Lastly, there’s the brutal materialistic worldview of humanists and communists, which says that all that exists is the material world and the spiritual world is merely an invention of deluded minds. Thus, in Cambodia, Pol Pot tried to create the new communist man and woman by killing 1 to 3 million people (out of a population of slightly over 8 million). The Cambodian Holocaust Museum honoring those he killed shows that he photographed each person, mostly women, and then shows how he killed each one thinking that he was inventing new ways of killing. Of course, Stalin killed almost 100 million in the name of the Communism of Marx and Lenin. Since people are just material meat machines, they didn’t care.

However, the Christian and Jewish ontology is one of love. It says we live in a real world, created by the real God, wherein there are real problems, real pain, real suffering, and we need a real savior, Jesus Christ.

So, worldview matters.

What you do, what you say, what you wear, where you live, and what you accomplish are all evidence of your worldview.

A Christian worldview is love in action, and a pagan worldview is lust in action. Love gives; lust takes. Love empowers; lust destroys. Love saves; lust enslaves.

Thus, your worldview (which includes what values you live by) determines whether you will forgive or seek revenge, be generous or be stingy, be courteous or be rude, be independent or be dependent. People with worldviews build or destroy, rescue or torture, join churches or join gangs. Furthermore, a prevailing worldview shapes culture, and, of course, the mass media has a powerful impact on every worldview.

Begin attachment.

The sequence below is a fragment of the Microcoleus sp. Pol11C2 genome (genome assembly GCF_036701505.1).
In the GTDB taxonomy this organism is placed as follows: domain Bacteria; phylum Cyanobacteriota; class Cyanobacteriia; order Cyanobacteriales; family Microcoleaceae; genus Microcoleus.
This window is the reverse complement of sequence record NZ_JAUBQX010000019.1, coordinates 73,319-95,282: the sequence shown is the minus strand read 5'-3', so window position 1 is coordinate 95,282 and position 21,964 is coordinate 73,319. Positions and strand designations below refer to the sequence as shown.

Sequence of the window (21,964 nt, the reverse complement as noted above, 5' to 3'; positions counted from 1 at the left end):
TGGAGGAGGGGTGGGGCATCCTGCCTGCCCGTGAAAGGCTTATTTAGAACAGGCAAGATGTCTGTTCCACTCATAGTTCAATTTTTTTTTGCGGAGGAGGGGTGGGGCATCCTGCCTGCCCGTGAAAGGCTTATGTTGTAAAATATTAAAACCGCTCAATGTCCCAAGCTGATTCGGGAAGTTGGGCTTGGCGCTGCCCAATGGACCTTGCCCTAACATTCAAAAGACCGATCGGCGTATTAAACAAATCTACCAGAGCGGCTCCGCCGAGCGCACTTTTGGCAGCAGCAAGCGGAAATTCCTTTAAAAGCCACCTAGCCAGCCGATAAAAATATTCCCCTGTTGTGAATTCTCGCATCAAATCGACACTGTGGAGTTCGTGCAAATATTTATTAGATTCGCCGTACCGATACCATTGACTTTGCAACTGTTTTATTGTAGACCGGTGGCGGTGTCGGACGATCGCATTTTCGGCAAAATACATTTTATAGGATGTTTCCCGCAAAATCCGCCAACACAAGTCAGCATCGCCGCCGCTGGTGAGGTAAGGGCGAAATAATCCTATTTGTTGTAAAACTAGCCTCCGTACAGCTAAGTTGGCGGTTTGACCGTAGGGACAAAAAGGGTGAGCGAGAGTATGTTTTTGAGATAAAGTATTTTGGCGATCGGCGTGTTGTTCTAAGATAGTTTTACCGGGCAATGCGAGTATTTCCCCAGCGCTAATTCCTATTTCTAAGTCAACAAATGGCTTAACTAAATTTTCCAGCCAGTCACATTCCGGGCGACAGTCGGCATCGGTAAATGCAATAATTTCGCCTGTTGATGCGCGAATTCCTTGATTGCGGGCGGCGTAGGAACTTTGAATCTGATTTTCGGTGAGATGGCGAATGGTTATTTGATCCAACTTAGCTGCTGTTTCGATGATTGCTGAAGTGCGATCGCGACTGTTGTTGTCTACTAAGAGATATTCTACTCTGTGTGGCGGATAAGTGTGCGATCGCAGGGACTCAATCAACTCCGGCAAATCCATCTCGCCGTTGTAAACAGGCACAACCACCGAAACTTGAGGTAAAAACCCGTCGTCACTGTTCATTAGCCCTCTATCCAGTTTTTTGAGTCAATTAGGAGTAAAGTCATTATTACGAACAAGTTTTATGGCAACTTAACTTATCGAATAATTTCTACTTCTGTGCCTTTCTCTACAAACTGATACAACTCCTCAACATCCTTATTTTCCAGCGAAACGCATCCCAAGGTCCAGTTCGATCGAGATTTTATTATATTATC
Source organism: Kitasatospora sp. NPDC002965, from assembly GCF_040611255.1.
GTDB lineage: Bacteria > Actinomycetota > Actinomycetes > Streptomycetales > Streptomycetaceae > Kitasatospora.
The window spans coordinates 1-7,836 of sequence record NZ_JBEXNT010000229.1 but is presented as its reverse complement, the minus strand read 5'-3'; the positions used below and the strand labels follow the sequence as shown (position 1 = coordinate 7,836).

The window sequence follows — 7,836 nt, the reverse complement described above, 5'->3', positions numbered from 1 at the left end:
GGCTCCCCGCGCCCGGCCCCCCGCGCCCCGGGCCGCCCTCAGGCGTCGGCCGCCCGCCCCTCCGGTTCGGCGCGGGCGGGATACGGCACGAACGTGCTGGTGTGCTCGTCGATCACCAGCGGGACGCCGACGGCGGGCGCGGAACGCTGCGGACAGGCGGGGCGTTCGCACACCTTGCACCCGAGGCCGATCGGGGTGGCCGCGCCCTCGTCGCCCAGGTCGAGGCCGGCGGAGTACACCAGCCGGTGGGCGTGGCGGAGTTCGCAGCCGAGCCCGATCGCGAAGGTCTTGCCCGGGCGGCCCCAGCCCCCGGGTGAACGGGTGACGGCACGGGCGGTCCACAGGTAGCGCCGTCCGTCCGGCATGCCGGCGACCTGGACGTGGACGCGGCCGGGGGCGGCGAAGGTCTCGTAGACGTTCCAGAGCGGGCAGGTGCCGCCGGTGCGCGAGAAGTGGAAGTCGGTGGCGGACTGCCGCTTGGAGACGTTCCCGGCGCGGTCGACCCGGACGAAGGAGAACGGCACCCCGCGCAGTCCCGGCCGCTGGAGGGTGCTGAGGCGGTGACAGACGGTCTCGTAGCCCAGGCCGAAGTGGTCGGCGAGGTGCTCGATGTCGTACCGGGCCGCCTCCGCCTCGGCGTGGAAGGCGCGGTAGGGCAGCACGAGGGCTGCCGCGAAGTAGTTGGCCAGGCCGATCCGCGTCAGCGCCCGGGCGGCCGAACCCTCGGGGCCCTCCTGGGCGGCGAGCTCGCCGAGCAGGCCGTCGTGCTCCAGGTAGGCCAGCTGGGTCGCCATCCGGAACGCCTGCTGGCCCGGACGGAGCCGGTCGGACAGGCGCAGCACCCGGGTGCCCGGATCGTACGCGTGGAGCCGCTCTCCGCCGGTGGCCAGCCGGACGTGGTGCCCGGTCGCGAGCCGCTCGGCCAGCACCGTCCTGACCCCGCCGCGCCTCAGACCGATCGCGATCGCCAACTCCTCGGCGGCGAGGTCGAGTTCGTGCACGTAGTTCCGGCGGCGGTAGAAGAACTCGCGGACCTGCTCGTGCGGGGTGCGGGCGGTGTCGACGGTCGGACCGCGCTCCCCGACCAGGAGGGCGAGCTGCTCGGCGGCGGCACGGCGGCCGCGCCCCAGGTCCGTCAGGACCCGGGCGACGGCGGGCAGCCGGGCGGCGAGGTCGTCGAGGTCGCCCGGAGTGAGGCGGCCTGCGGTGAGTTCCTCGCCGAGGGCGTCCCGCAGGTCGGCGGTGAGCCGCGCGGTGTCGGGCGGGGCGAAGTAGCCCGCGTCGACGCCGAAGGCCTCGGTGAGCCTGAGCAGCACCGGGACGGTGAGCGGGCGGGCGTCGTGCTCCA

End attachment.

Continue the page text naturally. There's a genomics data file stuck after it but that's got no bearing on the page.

People yearn for a Christian worldview. For instance, we are encouraged at Movieguide® that our annual study of Hollywood shows, year after year, that very strong redemptive content in movies does much better than very strong negative content.

That said, the war is not yet won. The solution starts with you! God has a plan and calls you on a quest. God wants you to share his love with others.

We all want love. 1 John 2:7 says: “I am not writing a new commandment for you; rather, it is an old one you have had from the very beginning. This old commandment – to love one another.”

God wants us to make our culture more free and more civilized; so, go into all the world and do not be afraid. God wants us to be the light of the world. He wants us to teach our children to love Him because He loves them so much.

How should we live? As heirs of His kingdom, we come with faith and freedom and thanksgiving and the joy of the Lord.

And, what can we possibly give our children and grandchildren that is more valuable than a culture which honors Jesus?

On February 2, 1984 President Ronald Reagan told the following story to an audience attending a National Day of Prayer event.*